We’re human beings, not liabilities
Editorial | Universities more concerned with image than student health issues
Frances Chan, a Plainsboro, N.J., native enrolled in Yale University, was threatened with suspension because the administration would not believe her 5-foot-two, 92-pound frame was healthy. Chan was forced to bring in old medical records to prove her natural body type is petite and needed to eat junk food to bring up her body weight — but nothing she did or said was enough to assuage the Yale officials who were convinced she had an eating disorder.
The problem here is not only that Yale’s apparent concern for a student who wasn’t even sick got to the point that it was extremely intrusive, but also that the way they handled the situation was not helpful in any way. What if she really did have an eating disorder — is this really how the administration handles these issues? The intense scrutiny she has faced over the course of this investigation into her medical history couldn’t have been comfortable. Even if she was healthy before, what kind of impact will this have on her now?
This is more about Yale trying to protect itself from legal liability than any genuine concern for a student’s mental or physical health.
The administration’s handling of this situation reflects a cold lack of empathy for those suffering from mental illness in many other colleges, too. In 2012, a first-year student at Princeton was asked to withdraw for a year after he sought help following a suicide attempt. Instead of working with the student and his family to make accommodations to help him with the recovery and readjustment process, they simply asked him to leave. He was to re-enroll after he could prove six to nine months of stability.
What kind of messages are these universities sending? Instead of helping students with serious medical issues, they are told to leave until they figure out a way to get better on their own. There is already a stigma attached to mental illness, and it’s not hard to see why when this is the kind of reaction students receive when they reach out for treatment.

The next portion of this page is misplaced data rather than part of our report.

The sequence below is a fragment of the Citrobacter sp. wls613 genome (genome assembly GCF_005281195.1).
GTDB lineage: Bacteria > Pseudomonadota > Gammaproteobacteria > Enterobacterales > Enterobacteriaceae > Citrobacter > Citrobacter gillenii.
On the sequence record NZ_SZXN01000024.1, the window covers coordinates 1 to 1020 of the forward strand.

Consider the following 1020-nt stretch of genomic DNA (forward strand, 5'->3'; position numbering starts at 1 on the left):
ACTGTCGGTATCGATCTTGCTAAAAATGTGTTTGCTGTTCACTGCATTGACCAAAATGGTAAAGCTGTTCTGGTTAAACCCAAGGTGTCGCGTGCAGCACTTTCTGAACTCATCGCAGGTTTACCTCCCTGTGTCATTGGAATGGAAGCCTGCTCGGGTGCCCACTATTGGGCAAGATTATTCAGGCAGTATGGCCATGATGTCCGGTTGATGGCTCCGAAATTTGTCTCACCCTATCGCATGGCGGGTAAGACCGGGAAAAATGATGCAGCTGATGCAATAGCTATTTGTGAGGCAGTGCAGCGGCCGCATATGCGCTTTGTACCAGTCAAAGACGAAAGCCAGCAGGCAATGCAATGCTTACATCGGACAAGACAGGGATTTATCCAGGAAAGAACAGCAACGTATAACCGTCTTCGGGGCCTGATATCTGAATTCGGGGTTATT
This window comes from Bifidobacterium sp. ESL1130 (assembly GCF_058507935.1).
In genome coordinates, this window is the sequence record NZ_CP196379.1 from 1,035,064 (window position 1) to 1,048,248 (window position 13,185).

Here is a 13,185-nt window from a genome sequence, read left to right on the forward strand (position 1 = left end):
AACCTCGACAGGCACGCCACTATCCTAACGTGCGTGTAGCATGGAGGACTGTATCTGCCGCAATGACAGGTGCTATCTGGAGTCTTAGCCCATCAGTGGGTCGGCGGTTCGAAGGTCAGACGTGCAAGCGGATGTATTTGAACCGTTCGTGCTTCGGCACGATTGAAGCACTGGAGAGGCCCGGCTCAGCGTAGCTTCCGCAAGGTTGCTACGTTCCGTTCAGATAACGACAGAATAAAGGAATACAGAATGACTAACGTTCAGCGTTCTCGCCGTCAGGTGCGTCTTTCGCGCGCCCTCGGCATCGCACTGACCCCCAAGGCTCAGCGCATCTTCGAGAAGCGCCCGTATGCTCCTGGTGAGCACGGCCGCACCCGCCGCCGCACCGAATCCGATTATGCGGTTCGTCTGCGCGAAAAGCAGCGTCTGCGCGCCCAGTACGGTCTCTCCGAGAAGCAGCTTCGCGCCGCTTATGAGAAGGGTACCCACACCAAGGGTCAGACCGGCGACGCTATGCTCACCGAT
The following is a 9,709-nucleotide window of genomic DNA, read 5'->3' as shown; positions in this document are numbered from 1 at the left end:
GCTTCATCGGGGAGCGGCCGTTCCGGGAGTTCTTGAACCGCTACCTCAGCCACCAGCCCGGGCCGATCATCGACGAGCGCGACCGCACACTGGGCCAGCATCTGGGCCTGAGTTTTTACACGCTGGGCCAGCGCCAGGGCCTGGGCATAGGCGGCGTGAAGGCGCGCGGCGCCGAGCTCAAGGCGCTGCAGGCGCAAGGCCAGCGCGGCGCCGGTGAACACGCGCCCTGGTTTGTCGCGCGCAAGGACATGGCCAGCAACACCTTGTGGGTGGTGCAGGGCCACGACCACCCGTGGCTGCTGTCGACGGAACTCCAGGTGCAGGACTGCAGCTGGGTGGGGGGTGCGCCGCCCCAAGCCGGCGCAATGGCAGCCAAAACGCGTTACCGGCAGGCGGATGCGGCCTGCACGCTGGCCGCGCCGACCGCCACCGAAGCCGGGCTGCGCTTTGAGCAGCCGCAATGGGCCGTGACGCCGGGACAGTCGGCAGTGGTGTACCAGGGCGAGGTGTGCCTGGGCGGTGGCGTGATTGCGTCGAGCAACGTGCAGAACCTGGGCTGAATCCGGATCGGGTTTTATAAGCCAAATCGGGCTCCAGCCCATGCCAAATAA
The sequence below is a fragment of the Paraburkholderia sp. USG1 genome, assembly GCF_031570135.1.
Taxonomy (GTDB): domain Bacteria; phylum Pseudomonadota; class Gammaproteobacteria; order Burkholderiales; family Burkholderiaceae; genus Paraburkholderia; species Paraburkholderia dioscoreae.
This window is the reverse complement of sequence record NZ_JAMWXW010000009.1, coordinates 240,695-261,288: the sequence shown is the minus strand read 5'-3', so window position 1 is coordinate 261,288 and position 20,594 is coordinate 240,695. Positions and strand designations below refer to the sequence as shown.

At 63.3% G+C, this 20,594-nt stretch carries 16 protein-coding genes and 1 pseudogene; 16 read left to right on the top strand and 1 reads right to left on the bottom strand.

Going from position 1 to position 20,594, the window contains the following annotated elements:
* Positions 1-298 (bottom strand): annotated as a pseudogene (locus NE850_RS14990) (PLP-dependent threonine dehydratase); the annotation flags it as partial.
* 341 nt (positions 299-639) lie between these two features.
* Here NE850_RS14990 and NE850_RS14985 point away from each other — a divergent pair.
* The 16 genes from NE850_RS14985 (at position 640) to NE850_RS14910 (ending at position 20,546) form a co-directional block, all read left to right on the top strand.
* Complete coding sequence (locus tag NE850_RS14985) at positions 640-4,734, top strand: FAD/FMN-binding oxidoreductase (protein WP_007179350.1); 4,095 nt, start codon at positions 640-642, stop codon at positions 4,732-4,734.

Regardless of the legal implications of enrolling a student suffering from anxiety, depression or any mental illness, how ethical is it for a university to simply distance itself from that student instead of actually addressing the issue? To put it bluntly, it’s not. Every university has an obligation to all its students, and this kind of discrimination against students with mental illnesses is not acceptable.
At Rutgers, we’ve noticed there seems to be a more supportive environment for students with mental illnesses and a lot more outreach from the University through its CAPS program and health services. Many of us have had experiences with professors who go out of their way to make themselves approachable to students who might be struggling with any health problems, and we have all been made aware of the health services offered by the University should we ever need them.
People do not choose to be depressed. Mental illness has a neurological basis, and it’s also a product of our environment. But it’s almost as if these schools are trying to deny that the pressure they place on their students plays a huge role in creating these problems. This year, Stanford University accepted an all-time low of only 5 percent of its applicants — in an increasingly competitive world, mental illness is only going to become more prevalent, and it can’t keep getting swept under the rug.